In a previous Daily Halacha, we discussed the ruling of the Shulhan Aruch (Hoshen Mishpat 232:3) that if somebody purchases defective merchandise, he can demand that the transaction be voided and the seller must fully refund the money. The question arises, under what circumstances, if any, may the seller insist on maintaining the transaction and simply refund part of the payment to compensate for the defect? May he refuse to void the sale, and instead offer to return some money as compensation for the low defective portion only?
The Shulhan Aruch (Hoshen Mishpat 232:4-5) rules that the answer to this question depends on the nature of the defect. Based on a responsum of the Rosh (Rabbenu Asher Ben Yehiel, Germany-Spain, 1250-1327), the Shulhan Aruch writes that if the defect does not detract from the item's inherent functionality, and the object still serves its basic purpose, then the seller has the option of paying compensation rather than voiding the sale. The Rosh addresses the case of a person who purchased a residence and when he arrived he saw that vandals had broken the windows and doors. Since the house still retained it basic definition as a residence, and merely required some refurbishing, the sale was not voided. The seller was therefore entitled to maintain the transaction and simply pay for the repairs. If, however, vandals had toppled the house's walls, then it loses its status as a viable residence and the buyer can demand that the sale be voided. Since he did not receive that for which he paid the money a viable residence the sale is null and void and he is entitled to a complete refund of his payment.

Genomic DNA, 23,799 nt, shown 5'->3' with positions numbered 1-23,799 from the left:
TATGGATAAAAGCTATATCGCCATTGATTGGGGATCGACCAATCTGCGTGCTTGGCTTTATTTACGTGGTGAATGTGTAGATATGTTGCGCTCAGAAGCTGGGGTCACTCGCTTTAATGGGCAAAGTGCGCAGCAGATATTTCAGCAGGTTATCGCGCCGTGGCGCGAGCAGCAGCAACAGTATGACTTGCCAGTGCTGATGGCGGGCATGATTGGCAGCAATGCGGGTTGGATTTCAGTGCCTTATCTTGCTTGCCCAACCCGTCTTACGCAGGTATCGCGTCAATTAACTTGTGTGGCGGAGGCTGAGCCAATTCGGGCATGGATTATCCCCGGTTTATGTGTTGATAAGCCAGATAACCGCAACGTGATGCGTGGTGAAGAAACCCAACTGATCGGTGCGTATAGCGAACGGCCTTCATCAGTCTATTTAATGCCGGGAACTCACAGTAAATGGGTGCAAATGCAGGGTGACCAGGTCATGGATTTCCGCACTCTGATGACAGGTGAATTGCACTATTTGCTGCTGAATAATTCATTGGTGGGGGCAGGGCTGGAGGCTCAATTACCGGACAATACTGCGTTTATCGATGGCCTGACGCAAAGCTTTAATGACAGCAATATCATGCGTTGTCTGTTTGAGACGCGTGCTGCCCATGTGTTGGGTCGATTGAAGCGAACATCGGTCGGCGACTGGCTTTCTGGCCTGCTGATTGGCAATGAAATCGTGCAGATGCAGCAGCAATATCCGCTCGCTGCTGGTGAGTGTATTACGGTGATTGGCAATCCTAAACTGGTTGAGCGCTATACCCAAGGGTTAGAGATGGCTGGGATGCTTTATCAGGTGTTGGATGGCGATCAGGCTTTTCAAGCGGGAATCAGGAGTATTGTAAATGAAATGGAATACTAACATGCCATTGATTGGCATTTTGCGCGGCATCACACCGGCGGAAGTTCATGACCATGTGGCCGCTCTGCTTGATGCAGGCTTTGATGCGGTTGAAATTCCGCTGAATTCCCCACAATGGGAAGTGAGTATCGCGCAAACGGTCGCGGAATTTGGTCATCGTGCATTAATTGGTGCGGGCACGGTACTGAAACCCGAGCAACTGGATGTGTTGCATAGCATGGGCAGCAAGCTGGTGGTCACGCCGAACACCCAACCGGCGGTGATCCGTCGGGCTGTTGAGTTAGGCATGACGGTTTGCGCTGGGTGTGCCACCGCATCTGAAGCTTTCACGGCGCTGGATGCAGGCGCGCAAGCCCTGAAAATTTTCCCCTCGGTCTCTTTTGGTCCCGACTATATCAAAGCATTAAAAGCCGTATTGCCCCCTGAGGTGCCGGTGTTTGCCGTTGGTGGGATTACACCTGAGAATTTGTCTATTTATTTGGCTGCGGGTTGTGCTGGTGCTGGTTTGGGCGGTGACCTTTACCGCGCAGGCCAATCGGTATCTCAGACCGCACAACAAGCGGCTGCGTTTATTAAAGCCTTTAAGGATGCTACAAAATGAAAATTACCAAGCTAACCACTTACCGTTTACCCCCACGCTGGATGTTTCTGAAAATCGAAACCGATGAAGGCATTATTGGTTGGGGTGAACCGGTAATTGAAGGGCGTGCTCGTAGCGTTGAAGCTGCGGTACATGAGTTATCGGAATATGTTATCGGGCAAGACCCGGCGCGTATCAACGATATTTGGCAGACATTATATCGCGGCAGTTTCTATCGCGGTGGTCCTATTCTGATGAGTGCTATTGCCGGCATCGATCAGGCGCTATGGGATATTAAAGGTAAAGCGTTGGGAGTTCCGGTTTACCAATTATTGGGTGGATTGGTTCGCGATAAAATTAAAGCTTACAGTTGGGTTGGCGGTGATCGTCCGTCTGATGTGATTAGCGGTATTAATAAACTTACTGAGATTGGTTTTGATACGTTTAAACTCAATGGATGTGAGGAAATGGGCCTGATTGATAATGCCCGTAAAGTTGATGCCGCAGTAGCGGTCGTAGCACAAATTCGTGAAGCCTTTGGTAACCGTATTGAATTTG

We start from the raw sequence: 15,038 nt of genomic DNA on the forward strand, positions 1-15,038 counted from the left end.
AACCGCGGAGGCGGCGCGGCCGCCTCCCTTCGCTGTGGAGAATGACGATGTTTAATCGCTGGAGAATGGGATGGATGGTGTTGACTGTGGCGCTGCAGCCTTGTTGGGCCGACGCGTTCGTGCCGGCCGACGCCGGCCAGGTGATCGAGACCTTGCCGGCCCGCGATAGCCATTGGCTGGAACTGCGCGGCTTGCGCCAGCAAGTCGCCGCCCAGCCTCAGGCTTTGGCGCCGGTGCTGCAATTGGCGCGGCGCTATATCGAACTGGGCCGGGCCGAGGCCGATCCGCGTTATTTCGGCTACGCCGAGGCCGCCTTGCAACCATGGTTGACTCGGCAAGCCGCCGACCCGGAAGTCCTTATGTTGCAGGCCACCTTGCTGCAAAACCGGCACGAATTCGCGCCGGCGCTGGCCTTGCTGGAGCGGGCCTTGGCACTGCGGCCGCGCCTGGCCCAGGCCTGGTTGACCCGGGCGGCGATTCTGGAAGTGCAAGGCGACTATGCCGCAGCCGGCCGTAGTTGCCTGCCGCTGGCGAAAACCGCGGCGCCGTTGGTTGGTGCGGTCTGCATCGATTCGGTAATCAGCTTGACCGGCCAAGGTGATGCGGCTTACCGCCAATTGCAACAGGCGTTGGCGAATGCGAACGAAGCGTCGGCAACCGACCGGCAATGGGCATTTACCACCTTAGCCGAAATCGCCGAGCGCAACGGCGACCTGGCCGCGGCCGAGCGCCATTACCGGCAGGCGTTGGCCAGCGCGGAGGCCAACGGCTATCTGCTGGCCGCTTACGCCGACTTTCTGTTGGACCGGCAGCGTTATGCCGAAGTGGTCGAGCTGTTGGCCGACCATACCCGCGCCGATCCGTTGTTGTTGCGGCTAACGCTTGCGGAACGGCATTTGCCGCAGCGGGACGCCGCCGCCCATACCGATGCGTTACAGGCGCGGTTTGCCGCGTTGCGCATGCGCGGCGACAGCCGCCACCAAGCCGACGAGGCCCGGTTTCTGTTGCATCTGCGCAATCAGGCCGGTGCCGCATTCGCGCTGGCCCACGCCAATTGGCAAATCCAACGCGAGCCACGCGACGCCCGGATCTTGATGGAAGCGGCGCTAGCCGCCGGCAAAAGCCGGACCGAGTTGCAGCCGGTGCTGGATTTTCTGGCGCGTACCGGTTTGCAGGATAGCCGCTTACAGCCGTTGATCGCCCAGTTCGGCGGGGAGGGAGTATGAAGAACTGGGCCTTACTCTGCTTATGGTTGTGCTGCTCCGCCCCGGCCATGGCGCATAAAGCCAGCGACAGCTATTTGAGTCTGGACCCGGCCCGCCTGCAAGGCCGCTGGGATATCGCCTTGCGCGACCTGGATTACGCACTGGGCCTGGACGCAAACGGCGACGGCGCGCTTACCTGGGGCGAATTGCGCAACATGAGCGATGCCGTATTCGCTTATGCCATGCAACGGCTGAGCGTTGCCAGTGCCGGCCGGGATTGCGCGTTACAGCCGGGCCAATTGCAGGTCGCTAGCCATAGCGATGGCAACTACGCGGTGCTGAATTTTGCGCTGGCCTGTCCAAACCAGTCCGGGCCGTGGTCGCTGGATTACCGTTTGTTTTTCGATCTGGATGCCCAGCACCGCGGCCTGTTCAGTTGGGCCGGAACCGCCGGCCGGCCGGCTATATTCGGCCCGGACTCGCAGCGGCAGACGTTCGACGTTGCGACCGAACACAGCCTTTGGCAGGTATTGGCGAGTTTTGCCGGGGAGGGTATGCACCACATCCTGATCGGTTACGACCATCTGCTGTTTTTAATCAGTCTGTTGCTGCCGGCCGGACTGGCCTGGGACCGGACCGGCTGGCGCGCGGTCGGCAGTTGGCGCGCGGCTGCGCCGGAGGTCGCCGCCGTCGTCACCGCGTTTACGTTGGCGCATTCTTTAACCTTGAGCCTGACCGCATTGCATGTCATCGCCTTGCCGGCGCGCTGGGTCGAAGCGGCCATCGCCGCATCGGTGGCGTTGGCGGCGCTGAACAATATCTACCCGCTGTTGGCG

A modern application of this principle pertains to the sale of used electrical appliances. If the buyer discovers an unsightly mark or scratch on the appliance that has no effect on its operation, then he cannot demand a full refund; he is entitled only to compensation for having paid for a higher-valued item than what he in fact received. If, however, the appliance does not work properly, then he can certainly declare the transaction null and void and the seller must refund all the money he had paid. (But if the seller allows a refund even for a scratch, then of course one may return it.)
Needless to say, in all such cases one must consult with a competent Halachic authority to determine whether the defect is inherent to the object's operation or but a minor imperfection.
Summary: If a buyer purchases an object and discovers that it is inherently defective, such that it cannot serve its basic function, he can declare the sale void and demand a full refund. If, however, the object functions properly but has a minor defect, such as an electrical appliance with external scratches or marks, then the seller has the option of refunding part of the payment as compensation, rather than voiding the sale.
See the book- "Pure Money" by Dayan Cohen, pages 150-151.